2. The Menopause Charity has been set up by a very special team of people who come from a wide variety of backgrounds and skill sets but who are all united in their passion to improve the quality of menopause care are raise awareness about it. As a result of this collaborative effort, this expert team will work to ensure that The Menopause Charity will be the very best that it can be. 
  3. The Menopause Charity is essential as it will raise awareness about the menopause and will help to remove the stigma attached to it.  Through the charity, we will encourage society to embrace the change! 
Nov 03, 2020
071 - Women’s Health Magazine - Claire Sanderson & Dr Louise Newson

In this episode, Dr Louise Newson talks to Claire Sanderson, the editor-in-chief for Women's Health magazine. Claire talks openly about her mental health and the struggles she has faced in the past in the past. She also talks with Dr Newson about the perimenopause and how so many women are incorrectly offered or given antidepressants for their low mood - a symptom that usually occurs as a result of changing hormone levels.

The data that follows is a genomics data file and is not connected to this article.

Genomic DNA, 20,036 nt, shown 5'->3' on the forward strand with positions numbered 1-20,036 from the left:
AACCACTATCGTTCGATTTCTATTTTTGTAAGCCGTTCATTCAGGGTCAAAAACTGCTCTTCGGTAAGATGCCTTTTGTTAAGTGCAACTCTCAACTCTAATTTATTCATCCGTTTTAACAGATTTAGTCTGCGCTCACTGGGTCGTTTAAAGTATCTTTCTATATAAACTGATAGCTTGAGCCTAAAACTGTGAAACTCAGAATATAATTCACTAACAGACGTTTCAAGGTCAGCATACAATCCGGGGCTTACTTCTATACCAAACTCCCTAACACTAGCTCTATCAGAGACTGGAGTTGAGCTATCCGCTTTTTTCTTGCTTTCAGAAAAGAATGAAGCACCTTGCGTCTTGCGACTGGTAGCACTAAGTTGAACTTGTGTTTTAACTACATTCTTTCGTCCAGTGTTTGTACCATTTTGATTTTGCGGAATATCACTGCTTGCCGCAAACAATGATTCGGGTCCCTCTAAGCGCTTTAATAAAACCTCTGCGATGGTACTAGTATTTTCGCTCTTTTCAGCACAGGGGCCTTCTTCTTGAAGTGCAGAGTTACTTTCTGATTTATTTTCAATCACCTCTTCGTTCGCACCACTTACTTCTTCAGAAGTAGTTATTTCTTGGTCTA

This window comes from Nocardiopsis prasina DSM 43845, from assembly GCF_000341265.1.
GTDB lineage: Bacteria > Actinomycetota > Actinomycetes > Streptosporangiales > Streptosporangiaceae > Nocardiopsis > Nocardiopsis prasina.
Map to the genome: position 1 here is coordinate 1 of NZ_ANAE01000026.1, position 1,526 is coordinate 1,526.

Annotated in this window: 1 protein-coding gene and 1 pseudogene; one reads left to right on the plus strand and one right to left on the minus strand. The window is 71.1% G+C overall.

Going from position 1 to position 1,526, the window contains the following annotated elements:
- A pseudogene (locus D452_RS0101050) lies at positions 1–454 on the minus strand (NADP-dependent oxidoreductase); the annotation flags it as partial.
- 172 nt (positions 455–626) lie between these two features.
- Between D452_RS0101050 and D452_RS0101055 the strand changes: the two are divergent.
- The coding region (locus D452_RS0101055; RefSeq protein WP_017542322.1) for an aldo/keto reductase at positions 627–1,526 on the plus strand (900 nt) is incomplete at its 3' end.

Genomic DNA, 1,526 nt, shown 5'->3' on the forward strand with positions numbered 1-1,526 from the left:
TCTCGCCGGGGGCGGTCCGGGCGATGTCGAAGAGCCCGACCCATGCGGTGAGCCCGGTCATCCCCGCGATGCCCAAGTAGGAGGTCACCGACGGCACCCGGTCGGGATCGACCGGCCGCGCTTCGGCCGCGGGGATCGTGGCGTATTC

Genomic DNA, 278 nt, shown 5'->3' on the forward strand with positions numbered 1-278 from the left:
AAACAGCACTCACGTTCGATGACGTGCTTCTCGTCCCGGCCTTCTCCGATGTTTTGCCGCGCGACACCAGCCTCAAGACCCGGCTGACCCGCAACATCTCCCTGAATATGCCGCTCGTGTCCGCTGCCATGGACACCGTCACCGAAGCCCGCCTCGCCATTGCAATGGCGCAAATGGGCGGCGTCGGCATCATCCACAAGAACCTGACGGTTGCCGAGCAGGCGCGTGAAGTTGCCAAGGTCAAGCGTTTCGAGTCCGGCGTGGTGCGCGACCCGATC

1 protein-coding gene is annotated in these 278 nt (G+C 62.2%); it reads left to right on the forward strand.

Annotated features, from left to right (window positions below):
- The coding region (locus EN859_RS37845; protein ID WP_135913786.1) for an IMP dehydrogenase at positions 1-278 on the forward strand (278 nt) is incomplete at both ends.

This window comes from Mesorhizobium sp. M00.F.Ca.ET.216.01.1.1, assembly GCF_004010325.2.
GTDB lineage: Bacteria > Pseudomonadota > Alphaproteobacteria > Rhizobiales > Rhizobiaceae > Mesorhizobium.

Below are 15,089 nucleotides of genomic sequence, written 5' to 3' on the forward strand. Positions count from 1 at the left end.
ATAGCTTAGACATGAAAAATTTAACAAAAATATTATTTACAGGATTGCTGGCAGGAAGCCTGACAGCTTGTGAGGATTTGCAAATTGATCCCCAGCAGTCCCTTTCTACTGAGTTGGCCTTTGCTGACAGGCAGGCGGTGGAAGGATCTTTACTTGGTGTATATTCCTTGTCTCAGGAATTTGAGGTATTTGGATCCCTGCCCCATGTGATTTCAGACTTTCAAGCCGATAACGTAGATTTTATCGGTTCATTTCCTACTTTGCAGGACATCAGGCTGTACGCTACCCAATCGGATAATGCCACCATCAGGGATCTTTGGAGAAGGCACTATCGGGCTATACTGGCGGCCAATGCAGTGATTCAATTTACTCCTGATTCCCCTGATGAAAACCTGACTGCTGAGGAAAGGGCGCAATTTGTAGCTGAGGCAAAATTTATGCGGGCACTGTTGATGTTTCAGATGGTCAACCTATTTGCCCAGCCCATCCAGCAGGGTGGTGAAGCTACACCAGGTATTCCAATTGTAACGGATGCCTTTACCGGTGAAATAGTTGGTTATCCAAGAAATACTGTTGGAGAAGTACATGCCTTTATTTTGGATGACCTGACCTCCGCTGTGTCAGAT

Dr Newson and Claire discuss how HRT can be beneficial for so many women and they also explore the benefits of regular exercise and nutrition. Claire talks about ways that celebrities can help to empower women with knowledge about their perimenopause and menopause and give them confidence that taking HRT is not something to be scared of. Together, they also talk about sexuality and body confidence issues related to low hormone levels. 

Claire Sanderson's Three Take Home Tips:

  1. Find evidence-based information, such as that on, and take it to your doctor. You can demand the right treatment, don't be deterred.
  2. Look at your health generally, the changes you make now can benefit you for the rest of your life. Do you need help managing your weight, sleep etc? Put yourself first, preserve your armour so you're ready for battle!
  3. Speak to your friends and the women around you. Lean on your squad and be open and honest - others around you may be struggling too and you can help each other.

Find Claire on Instagram: @clairesanderson

Twitter: @c_l_sanderson

Oct 27, 2020
070 - Bone Health & World Osteoporosis Day - Julia Thomson & Dr Louise Newson